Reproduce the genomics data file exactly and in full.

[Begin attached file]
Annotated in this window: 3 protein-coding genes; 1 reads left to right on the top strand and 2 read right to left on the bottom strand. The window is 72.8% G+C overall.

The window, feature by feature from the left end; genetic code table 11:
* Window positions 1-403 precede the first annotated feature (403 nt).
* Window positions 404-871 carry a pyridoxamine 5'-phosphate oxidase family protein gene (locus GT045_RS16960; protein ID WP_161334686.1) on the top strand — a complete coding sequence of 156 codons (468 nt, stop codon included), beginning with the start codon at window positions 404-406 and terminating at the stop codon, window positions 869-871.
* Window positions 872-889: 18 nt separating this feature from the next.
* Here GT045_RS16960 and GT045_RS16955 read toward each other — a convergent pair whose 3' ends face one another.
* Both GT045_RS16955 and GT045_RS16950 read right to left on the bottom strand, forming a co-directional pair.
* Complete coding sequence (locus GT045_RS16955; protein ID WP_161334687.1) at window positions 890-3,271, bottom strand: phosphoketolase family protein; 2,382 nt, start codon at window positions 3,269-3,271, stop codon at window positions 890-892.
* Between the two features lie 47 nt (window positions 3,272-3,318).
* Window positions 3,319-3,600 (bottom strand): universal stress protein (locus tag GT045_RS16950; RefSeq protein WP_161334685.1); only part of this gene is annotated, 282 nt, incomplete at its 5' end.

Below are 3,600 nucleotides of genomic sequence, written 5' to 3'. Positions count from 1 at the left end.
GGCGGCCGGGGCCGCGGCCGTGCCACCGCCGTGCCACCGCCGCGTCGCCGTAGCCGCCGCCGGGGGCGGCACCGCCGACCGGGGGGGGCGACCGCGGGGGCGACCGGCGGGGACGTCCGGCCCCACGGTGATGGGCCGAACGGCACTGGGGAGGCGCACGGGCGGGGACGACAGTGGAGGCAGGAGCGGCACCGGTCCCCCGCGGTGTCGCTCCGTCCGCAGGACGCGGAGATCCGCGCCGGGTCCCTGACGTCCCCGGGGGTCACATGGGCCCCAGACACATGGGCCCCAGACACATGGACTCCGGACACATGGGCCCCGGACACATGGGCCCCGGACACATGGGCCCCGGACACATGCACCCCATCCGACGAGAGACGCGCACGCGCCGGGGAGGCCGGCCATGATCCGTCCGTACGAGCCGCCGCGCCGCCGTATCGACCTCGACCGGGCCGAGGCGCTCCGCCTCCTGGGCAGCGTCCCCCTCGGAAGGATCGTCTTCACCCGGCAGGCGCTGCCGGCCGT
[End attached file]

Annotated in this window: 3 protein-coding genes; 1 reads left to right on the top strand and 2 read right to left on the bottom strand. The window is 72.8% G+C overall.

The window, feature by feature from the left end; genetic code table 11:
* Window positions 1-403 precede the first annotated feature (403 nt).
* Window positions 404-871 carry a pyridoxamine 5'-phosphate oxidase family protein gene (locus GT045_RS16960; protein ID WP_161334686.1) on the top strand — a complete coding sequence of 156 codons (468 nt, stop codon included), beginning with the start codon at window positions 404-406 and terminating at the stop codon, window positions 869-871.
* Window positions 872-889: 18 nt separating this feature from the next.
* Here GT045_RS16960 and GT045_RS16955 read toward each other — a convergent pair whose 3' ends face one another.
* Both GT045_RS16955 and GT045_RS16950 read right to left on the bottom strand, forming a co-directional pair.
* Complete coding sequence (locus GT045_RS16955; protein ID WP_161334687.1) at window positions 890-3,271, bottom strand: phosphoketolase family protein; 2,382 nt, start codon at window positions 3,269-3,271, stop codon at window positions 890-892.
* Between the two features lie 47 nt (window positions 3,272-3,318).
* Window positions 3,319-3,600 (bottom strand): universal stress protein (locus tag GT045_RS16950; RefSeq protein WP_161334685.1); only part of this gene is annotated, 282 nt, incomplete at its 5' end.

Below are 3,600 nucleotides of genomic sequence, written 5' to 3'. Positions count from 1 at the left end.
GGCGGCCGGGGCCGCGGCCGTGCCACCGCCGTGCCACCGCCGCGTCGCCGTAGCCGCCGCCGGGGGCGGCACCGCCGACCGGGGGGGGCGACCGCGGGGGCGACCGGCGGGGACGTCCGGCCCCACGGTGATGGGCCGAACGGCACTGGGGAGGCGCACGGGCGGGGACGACAGTGGAGGCAGGAGCGGCACCGGTCCCCCGCGGTGTCGCTCCGTCCGCAGGACGCGGAGATCCGCGCCGGGTCCCTGACGTCCCCGGGGGTCACATGGGCCCCAGACACATGGGCCCCAGACACATGGACTCCGGACACATGGGCCCCGGACACATGGGCCCCGGACACATGGGCCCCGGACACATGCACCCCATCCGACGAGAGACGCGCACGCGCCGGGGAGGCCGGCCATGATCCGTCCGTACGAGCCGCCGCGCCGCCGTATCGACCTCGACCGGGCCGAGGCGCTCCGCCTCCTGGGCAGCGTCCCCCTCGGAAGGATCGTCTTCACCCGGCAGGCGCTGCCGGCCGT